The perverse incentives produced by institutional division

» In Chicago, conflicts between local transit services and the commuter rail network have impinged on peoples’ mobility for decades. The institutional context encourages divides, not cooperation, to the detriment of riders.

All across the developed world,* cities have transitioned their commuter rail networks—services designed for infrequent, relatively long-distance travel at peak hours between suburbs and central cities—into regional rail systems. Regional rail, exemplified by Germany’s S-Bahn and France’s RER systems, encompasses all-day, two-way, frequent service, often with through-running, meaning service from suburb to suburb via downtown. Regional rail is typically also integrated into the metropolitan transit fare system, such that a ride on regional rail costs no different than one on a local bus and train, as long as the origin and destination are the same.

These regional rail services have transformed metropolitan travel in the places where they’ve been implemented because they make show-up-and-go, fast service available to whole

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Is transit ridership loss inevitable? A U.S.–France comparison

Change in transit ridership from 2010.

Urban transit ridership has declined every year in U.S. cities since 2014. It has increased every year in France since 2000. What is going on?

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Openings and Construction Starts Planned for 2019

89 transit projects under construction in North America. 830 miles. $91 billion.

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Openings and Construction Starts Planned for 2018

» Despite significant hostility from the Trump Administration, cities are pushing ahead with major new transit projects nationwide. Here’s the annual roundup, with dozens of projects on the way with planned openings in 2018.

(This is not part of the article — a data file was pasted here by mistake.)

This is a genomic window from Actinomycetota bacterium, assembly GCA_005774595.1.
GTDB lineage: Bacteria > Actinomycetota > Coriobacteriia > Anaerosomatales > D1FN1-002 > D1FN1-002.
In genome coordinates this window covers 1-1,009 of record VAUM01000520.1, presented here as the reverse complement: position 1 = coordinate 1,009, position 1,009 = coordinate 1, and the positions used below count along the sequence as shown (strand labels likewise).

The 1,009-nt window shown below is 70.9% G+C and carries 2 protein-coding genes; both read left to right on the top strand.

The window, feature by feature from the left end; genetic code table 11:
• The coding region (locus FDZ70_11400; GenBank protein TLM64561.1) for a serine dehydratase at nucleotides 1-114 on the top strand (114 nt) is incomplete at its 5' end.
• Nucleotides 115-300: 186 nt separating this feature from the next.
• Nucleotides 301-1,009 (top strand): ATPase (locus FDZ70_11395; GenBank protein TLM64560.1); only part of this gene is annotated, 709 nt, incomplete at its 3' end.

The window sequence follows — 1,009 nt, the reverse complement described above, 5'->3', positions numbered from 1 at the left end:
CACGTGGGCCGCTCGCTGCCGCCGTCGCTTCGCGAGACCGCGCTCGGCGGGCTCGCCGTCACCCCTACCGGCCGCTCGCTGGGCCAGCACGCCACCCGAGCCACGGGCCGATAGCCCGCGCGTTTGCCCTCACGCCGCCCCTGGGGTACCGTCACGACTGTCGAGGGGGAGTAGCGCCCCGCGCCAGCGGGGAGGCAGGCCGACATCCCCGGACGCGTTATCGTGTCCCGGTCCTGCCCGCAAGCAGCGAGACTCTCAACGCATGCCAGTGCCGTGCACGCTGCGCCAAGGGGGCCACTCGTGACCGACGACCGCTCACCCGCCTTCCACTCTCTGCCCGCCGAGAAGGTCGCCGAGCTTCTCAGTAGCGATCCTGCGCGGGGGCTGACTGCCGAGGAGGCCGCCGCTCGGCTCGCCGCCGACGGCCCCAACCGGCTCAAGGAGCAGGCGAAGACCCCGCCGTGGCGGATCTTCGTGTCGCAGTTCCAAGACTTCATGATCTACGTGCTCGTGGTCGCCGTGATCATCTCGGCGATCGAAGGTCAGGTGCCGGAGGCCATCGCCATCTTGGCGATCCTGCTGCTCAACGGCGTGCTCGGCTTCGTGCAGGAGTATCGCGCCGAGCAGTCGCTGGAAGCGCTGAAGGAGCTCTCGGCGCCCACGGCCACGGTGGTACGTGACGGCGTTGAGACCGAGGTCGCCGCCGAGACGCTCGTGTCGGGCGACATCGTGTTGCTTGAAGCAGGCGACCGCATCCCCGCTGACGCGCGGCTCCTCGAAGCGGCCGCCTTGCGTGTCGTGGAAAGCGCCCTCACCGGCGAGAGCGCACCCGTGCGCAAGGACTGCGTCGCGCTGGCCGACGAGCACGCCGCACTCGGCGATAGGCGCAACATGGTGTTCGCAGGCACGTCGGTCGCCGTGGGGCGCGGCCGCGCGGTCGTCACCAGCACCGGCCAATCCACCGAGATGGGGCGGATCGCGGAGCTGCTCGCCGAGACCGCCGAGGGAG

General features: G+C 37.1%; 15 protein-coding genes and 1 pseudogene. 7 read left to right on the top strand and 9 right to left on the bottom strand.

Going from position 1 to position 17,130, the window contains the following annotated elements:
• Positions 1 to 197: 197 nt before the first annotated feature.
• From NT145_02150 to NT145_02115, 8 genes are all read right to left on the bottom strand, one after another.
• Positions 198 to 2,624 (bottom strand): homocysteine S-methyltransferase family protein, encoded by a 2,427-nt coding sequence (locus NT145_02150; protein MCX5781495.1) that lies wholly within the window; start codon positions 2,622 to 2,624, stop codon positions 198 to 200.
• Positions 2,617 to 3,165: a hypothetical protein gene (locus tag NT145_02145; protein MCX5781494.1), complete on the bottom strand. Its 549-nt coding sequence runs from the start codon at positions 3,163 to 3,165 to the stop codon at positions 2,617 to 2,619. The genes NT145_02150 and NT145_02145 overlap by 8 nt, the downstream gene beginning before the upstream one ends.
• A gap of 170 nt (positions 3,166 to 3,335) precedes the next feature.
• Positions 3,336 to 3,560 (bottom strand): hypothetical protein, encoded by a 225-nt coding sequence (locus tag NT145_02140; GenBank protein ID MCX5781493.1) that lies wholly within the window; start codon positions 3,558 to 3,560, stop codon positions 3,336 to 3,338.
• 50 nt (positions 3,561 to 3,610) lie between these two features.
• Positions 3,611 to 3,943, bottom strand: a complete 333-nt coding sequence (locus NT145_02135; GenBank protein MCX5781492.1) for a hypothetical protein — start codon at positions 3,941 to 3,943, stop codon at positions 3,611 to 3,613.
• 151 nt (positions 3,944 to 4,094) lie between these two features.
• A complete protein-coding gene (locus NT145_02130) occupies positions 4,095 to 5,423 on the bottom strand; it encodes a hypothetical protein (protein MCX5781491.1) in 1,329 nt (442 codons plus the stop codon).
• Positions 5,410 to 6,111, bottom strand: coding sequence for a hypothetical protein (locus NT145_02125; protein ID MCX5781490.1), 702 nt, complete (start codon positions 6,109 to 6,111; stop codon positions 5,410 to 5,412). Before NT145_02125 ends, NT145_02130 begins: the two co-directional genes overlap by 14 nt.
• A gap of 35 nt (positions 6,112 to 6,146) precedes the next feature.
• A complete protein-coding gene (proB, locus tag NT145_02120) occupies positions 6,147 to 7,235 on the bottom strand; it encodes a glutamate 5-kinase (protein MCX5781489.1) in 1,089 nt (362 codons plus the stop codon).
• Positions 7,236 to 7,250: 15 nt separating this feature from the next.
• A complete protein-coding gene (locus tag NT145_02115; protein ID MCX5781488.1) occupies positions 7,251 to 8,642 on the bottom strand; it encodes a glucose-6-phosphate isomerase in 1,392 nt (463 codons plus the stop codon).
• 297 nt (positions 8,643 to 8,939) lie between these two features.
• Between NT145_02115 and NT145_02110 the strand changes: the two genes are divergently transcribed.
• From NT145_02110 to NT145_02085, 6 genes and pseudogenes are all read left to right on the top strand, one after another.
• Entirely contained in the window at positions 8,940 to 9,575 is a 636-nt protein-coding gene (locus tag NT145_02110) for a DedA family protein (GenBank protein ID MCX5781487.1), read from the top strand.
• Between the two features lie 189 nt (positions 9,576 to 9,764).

In 2018, 340 route miles of new fixed-guideway transit projects, representing a total investment of $13.2 billion, are expected to open for riders in the U.S., Mexico, and Canada. An additional 366 miles of lines, costing a total of more than $75 billion to build, will be under construction in 2018 but are planned for opening in later years. The continent’s cities, then, continue to be active sites of expansion for relatively high-quality transit improvements.

Projects are described in more detail below. They’re also accessible on the updated Transit Explorer map and database, on which it’s possible to view project routes, stations, and details throughout North America.

This is the 10th year of my compilation of new transit projects

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Openings and Construction Starts Planned for 2017

Transit construction in 2017

» There are major transit infrastructure projects under construction throughout North America thanks to significant interest from local officials and support from national governments. That momentum is likely to continue thanks to the passage of several transit-supporting tax referenda last November. But in the U.S., there are big questions about the impact of the incoming Trump Administration.

New rail and bus routes are being built by virtually every large metropolitan area in the U.S., Canada, and Mexico. Almost 800 route-miles of new transit infrastructure–most of it with dedicated lanes–is now under construction, at a total cost of almost $80 billion, to eventually serve some three million daily riders.

Transit Explorer has been updated to offer the latest information on existing, planned, and proposed routes.

Every January, I compile information on all the transit projects to keep track of what kind of investments are happening. See the end of this post for a full list of projects opening in 2017,

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The Site / The Fight

  • by Yonah Freemark
  • Twitter: @yfreemark
  • yfreemark (at) thetransportpolitic (dot) com
  • Le progrès ne vaut que s'il est partagé par tous.

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